The makers of Taser stun guns have begun an aggressive campaign to recruit civilian buyers for devices now used in the U.S. primarily by about 8,500 law enforcement agencies.
Taser International is focusing on sales to ordinary citizens despite the high-profile deaths of police suspects after being repeatedly shocked by the weapon. The push comes after an onslaught of negative publicity, including at least 37 lawsuits and an Amnesty International report of more than 100 Taser-related deaths in the U.S. and Canada since June 2001.
In Illinois, a new law took effect Jan. 1 requiring stun gun and Taser owners to have a state firearm owners identification card and wait 24 hours before purchasing the weapon. The state’s governor likened Tasers and other stun guns to deadly assault weapons.
“The amount of voltage they exert alone can be lethal,” Governor Rod Blagojevich said. “By treating these weapons just as seriously as we treat firearms, we can make our streets and neighborhoods safer.”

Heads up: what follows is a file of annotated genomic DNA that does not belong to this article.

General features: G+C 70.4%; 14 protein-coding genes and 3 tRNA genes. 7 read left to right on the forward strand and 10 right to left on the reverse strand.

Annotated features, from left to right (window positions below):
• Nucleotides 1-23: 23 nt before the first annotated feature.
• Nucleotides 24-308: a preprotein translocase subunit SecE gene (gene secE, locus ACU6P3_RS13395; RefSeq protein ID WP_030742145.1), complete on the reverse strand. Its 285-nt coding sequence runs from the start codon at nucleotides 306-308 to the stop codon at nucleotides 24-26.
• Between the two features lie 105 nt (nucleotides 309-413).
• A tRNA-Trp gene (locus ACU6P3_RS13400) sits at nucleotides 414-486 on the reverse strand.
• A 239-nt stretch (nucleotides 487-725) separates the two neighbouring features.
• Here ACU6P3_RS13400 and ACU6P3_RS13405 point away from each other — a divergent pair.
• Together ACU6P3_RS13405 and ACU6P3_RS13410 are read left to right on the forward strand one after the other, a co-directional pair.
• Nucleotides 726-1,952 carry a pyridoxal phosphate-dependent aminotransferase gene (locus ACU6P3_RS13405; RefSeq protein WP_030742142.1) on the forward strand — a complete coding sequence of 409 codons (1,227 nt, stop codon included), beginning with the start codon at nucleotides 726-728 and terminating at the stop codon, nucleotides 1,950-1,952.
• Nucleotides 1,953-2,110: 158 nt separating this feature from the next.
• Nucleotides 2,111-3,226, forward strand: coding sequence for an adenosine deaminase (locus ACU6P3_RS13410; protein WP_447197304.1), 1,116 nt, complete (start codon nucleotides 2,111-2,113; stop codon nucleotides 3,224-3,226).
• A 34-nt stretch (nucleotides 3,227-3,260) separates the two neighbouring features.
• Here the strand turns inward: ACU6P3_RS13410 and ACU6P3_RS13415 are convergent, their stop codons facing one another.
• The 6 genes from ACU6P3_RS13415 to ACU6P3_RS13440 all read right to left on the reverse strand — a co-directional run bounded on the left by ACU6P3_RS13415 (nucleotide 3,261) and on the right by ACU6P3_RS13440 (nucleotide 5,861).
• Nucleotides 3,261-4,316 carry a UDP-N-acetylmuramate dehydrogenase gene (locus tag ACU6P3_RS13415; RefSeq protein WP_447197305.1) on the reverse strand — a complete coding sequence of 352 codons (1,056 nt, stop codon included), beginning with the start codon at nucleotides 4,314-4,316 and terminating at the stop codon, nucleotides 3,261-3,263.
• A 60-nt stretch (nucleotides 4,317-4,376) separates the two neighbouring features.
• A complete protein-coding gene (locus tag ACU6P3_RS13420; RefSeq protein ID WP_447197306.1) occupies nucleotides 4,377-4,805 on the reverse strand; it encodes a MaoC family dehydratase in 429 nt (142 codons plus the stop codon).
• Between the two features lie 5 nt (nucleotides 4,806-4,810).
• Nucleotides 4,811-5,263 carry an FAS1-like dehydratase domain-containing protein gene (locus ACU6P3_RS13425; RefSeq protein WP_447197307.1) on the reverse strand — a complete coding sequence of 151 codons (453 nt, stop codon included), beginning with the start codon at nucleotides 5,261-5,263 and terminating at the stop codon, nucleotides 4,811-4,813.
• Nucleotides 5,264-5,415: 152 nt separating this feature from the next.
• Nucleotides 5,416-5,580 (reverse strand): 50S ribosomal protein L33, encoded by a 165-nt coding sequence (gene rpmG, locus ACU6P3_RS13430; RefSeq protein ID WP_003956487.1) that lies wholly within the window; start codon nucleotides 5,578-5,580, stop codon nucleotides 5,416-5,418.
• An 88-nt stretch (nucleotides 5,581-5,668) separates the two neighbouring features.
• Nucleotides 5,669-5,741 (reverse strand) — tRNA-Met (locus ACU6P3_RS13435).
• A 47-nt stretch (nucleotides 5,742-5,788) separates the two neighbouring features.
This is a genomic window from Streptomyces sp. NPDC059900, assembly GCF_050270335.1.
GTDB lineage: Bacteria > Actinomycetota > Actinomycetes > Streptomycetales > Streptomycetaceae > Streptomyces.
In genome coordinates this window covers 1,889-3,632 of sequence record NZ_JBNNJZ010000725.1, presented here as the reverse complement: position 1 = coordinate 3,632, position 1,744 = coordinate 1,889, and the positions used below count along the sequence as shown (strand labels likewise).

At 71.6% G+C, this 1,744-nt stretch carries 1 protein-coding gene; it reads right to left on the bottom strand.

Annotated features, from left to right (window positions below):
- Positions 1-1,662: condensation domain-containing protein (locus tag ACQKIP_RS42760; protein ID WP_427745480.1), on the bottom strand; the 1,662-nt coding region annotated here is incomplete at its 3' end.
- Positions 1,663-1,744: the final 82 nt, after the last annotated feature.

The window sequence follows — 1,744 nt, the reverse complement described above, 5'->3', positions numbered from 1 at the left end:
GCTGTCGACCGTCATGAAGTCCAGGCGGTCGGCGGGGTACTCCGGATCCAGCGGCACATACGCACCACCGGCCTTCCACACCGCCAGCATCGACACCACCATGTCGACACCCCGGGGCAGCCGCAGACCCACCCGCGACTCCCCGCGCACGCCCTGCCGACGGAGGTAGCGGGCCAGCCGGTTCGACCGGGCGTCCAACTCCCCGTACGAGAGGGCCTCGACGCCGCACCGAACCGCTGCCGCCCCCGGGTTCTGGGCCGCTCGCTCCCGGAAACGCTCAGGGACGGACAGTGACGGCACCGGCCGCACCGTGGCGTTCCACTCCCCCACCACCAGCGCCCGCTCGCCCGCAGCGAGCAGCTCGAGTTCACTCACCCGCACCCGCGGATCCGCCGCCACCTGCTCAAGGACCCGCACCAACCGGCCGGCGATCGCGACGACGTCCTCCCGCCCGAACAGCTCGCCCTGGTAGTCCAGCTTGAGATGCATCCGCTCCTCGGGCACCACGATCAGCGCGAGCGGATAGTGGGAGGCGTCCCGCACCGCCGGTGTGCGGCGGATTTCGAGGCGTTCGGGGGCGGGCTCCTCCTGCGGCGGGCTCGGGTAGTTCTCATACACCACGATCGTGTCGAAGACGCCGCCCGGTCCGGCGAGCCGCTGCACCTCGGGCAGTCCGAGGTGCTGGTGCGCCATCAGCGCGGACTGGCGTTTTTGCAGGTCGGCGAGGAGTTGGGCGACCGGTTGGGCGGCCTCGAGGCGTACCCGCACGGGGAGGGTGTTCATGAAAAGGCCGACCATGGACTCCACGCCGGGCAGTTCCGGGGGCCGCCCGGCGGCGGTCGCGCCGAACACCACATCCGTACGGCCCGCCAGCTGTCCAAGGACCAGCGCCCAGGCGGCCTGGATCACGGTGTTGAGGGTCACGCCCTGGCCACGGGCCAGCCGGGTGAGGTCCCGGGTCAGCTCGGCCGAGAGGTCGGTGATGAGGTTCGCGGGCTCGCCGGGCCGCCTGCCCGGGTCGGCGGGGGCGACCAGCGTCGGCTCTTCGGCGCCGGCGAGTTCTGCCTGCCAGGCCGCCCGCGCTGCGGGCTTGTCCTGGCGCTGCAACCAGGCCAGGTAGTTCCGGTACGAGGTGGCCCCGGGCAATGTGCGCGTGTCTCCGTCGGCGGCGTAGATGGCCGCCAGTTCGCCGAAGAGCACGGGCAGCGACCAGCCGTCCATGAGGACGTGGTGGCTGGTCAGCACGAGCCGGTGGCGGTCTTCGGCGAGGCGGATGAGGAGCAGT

It seems to me that Taser is more interested in profits than public safety. Numerous groups including Amnesty International and The Souther Christian Leadership Conference have demanded an investigation into the safety of these weapons. In spite of the public outcry, Taser just wants to make money.
Admitted to both the California State Bar and the Florida State Bar, Joseph Saunders has also practiced in the United States District Court and the United States Court of Appeals. His philosophy is to provide aggressive, quality representation and seek fair compensation for individuals and their families who have suffered injury or death at the hands of insurance companies, large corporations, medical providers or governmental entities.